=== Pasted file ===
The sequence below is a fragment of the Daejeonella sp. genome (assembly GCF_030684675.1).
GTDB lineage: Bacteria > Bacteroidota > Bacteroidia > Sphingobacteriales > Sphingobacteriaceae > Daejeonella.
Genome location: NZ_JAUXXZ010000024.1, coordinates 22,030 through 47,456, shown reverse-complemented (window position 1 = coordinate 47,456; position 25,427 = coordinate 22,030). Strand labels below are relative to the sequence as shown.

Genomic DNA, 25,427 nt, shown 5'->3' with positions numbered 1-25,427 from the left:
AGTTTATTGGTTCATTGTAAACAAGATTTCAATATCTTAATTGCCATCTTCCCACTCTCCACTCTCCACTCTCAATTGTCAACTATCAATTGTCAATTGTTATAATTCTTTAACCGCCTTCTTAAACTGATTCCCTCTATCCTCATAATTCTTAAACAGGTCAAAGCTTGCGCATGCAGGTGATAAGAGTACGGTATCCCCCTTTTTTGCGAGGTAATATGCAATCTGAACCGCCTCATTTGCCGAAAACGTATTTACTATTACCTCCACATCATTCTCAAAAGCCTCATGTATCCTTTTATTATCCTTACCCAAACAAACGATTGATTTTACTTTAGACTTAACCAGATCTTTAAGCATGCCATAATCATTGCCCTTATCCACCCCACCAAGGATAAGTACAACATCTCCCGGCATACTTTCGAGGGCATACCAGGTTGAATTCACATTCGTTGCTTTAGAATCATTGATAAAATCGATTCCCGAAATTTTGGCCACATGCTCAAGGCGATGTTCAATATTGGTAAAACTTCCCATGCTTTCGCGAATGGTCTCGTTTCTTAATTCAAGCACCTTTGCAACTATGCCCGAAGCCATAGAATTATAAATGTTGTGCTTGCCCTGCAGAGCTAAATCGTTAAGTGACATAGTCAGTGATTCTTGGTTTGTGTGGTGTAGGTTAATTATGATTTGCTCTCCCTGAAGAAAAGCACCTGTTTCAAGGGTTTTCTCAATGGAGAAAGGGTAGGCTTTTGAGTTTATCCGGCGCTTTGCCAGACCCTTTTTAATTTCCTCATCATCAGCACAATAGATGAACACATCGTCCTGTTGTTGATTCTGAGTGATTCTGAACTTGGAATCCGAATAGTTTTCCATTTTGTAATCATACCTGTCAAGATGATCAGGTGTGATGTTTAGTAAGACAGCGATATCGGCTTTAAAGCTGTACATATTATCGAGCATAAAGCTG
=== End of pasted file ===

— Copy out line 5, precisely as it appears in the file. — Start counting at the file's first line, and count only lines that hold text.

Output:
AGTTTATTGGTTCATTGTAAACAAGATTTCAATATCTTAATTGCCATCTTCCCACTCTCCACTCTCCACTCTCAATTGTCAACTATCAATTGTCAATTGTTATAATTCTTTAACCGCCTTCTTAAACTGATTCCCTCTATCCTCATAATTCTTAAACAGGTCAAAGCTTGCGCATGCAGGTGATAAGAGTACGGTATCCCCCTTTTTTGCGAGGTAATATGCAATCTGAACCGCCTCATTTGCCGAAAACGTATTTACTATTACCTCCACATCATTCTCAAAAGCCTCATGTATCCTTTTATTATCCTTACCCAAACAAACGATTGATTTTACTTTAGACTTAACCAGATCTTTAAGCATGCCATAATCATTGCCCTTATCCACCCCACCAAGGATAAGTACAACATCTCCCGGCATACTTTCGAGGGCATACCAGGTTGAATTCACATTCGTTGCTTTAGAATCATTGATAAAATCGATTCCCGAAATTTTGGCCACATGCTCAAGGCGATGTTCAATATTGGTAAAACTTCCCATGCTTTCGCGAATGGTCTCGTTTCTTAATTCAAGCACCTTTGCAACTATGCCCGAAGCCATAGAATTATAAATGTTGTGCTTGCCCTGCAGAGCTAAATCGTTAAGTGACATAGTCAGTGATTCTTGGTTTGTGTGGTGTAGGTTAATTATGATTTGCTCTCCCTGAAGAAAAGCACCTGTTTCAAGGGTTTTCTCAATGGAGAAAGGGTAGGCTTTTGAGTTTATCCGGCGCTTTGCCAGACCCTTTTTAATTTCCTCATCATCAGCACAATAGATGAACACATCGTCCTGTTGTTGATTCTGAGTGATTCTGAACTTGGAATCCGAATAGTTTTCCATTTTGTAATCATACCTGTCAAGATGATCAGGTGTGATGTTTAGTAAGACAGCGATATCGGCTTTAAAGCTGTACATATTATCGAGCATAAAGCTG